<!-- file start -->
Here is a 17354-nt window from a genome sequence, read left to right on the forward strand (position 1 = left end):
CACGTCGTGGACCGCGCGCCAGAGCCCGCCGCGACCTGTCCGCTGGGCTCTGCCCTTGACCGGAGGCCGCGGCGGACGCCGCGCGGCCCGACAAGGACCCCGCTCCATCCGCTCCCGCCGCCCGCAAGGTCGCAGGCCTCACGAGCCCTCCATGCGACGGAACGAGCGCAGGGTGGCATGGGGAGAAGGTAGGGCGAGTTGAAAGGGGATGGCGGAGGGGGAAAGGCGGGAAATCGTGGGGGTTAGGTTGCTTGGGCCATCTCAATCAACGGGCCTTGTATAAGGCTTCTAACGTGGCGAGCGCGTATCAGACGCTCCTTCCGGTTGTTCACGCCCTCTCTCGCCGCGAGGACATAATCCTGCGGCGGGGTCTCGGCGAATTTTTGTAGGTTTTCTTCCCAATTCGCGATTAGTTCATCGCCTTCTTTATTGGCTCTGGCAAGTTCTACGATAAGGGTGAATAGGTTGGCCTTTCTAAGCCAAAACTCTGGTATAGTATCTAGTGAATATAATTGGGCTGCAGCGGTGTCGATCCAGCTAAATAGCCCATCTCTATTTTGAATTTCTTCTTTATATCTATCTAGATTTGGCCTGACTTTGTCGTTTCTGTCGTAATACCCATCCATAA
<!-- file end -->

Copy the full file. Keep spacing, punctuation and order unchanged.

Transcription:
Here is a 17354-nt window from a genome sequence, read left to right on the forward strand (position 1 = left end):
CACGTCGTGGACCGCGCGCCAGAGCCCGCCGCGACCTGTCCGCTGGGCTCTGCCCTTGACCGGAGGCCGCGGCGGACGCCGCGCGGCCCGACAAGGACCCCGCTCCATCCGCTCCCGCCGCCCGCAAGGTCGCAGGCCTCACGAGCCCTCCATGCGACGGAACGAGCGCAGGGTGGCATGGGGAGAAGGTAGGGCGAGTTGAAAGGGGATGGCGGAGGGGGAAAGGCGGGAAATCGTGGGGGTTAGGTTGCTTGGGCCATCTCAATCAACGGGCCTTGTATAAGGCTTCTAACGTGGCGAGCGCGTATCAGACGCTCCTTCCGGTTGTTCACGCCCTCTCTCGCCGCGAGGACATAATCCTGCGGCGGGGTCTCGGCGAATTTTTGTAGGTTTTCTTCCCAATTCGCGATTAGTTCATCGCCTTCTTTATTGGCTCTGGCAAGTTCTACGATAAGGGTGAATAGGTTGGCCTTTCTAAGCCAAAACTCTGGTATAGTATCTAGTGAATATAATTGGGCTGCAGCGGTGTCGATCCAGCTAAATAGCCCATCTCTATTTTGAATTTCTTCTTTATATCTATCTAGATTTGGCCTGACTTTGTCGTTTCTGTCGTAATACCCATCCATAA